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An evolutionary perspective on the role of disgust in psychiatric illness (2016)

Working Group in Social and Biological Determinants of Health

Organizers are Eleanor Hanna and Caroline Amoroso. Disgust is an unsolved puzzle in emotion research, in part because it is difficult to determine the function of an emotion that responds to so many different things. If the smell of rotting fruit can inspire the same emotional experience as reading about the behavior of a sleazy politician, what possible underlying role could that emotion perform? Furthermore, what evolutionary pressures could have shaped it? These questions have taken on increased importance in recent years, in the light of an influx of research suggesting that disgust may play a critical role in a variety of psychiatric diseases, from obsessive compulsive disorder to eating disorders. The goal of our working group is to draw on the existing literature across a variety of disciplines in order to investigate the relationship between disgust and diseases of the mind, from the standpoint of evolutionary medicine.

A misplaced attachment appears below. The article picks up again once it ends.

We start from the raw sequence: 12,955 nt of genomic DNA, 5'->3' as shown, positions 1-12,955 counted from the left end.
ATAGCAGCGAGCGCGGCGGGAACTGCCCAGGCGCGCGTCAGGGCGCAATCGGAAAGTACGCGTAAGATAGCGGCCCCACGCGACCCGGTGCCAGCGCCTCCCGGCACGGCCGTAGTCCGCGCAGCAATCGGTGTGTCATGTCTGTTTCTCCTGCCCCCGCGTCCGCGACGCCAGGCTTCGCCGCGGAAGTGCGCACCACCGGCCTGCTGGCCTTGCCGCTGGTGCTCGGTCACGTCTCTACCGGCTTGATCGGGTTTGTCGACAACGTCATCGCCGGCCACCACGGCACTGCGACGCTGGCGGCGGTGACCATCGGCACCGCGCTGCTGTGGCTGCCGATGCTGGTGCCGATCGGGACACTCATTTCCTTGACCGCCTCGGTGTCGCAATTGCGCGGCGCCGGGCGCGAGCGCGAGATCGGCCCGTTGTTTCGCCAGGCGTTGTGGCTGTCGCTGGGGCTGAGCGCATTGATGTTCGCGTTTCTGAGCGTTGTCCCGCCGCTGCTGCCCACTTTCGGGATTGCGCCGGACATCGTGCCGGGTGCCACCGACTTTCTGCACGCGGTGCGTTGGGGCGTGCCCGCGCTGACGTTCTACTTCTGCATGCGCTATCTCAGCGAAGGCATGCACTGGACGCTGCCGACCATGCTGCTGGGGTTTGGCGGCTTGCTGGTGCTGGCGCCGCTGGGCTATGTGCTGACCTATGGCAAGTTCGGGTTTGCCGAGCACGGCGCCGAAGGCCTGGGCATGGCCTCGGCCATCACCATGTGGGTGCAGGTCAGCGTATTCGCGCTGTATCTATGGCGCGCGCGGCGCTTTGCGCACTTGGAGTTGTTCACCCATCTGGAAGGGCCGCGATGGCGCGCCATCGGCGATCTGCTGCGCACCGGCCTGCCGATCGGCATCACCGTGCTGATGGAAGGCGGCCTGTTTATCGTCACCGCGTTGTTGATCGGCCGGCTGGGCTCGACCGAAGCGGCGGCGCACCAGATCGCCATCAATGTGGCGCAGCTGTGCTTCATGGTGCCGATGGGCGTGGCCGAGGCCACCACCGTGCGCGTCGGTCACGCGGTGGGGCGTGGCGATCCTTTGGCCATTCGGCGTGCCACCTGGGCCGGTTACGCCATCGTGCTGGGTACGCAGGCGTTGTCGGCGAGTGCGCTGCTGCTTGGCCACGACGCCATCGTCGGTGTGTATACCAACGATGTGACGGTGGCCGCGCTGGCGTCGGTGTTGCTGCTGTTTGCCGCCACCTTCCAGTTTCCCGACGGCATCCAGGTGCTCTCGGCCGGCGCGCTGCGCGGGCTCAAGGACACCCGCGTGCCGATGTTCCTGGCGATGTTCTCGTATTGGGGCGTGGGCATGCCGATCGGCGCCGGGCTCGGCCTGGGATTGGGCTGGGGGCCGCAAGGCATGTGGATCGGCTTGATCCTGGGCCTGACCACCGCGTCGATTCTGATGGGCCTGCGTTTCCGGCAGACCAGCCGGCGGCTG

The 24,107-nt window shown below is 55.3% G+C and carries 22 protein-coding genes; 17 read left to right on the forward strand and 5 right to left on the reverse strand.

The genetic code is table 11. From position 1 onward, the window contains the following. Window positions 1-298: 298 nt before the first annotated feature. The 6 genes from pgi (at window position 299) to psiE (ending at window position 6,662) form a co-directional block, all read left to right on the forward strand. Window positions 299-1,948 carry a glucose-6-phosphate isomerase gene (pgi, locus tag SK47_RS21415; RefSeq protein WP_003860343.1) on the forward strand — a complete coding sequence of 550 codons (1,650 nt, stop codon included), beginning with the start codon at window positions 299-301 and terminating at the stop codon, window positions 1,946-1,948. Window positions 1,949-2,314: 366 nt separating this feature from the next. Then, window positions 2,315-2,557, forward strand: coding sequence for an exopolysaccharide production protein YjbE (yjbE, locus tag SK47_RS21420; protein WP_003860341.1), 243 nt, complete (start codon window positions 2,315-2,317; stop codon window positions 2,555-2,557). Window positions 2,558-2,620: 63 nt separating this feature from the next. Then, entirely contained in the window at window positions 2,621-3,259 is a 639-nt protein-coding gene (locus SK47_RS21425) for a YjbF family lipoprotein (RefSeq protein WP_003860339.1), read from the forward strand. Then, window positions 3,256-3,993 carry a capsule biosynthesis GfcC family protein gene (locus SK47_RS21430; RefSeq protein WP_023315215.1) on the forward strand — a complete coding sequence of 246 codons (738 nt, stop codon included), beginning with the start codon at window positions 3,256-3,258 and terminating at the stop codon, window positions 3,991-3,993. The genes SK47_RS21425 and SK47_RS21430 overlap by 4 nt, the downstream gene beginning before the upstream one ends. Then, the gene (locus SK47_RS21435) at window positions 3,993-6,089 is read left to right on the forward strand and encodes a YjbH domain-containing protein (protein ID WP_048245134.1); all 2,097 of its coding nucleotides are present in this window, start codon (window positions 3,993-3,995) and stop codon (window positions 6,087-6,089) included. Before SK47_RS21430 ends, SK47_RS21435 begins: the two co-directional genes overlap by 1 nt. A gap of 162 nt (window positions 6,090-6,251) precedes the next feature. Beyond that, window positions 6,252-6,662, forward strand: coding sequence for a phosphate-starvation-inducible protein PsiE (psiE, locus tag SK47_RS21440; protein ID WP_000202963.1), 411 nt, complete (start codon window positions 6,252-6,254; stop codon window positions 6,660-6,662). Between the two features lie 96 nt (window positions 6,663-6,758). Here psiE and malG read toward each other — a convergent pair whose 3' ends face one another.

Sinnott-Armstrong W and Katz S. (2017) Gross! Ethical Issues Surrounding Disgust. Lulu Press.

Hanna E and Sinnott-Armstrong W. (2018) Disgusting discrepancies: moral disgust as threat compensation. In: The Moral Psychology of Disgust (Rowman & Littlefield), ed. V Kumar and N Strohminger.

Amoroso C, Hanna E, LaBar KS, et al. (2020) Disgust theory through the lens of psychiatric medicineClinical Psychological Science 8(1): 3-24.

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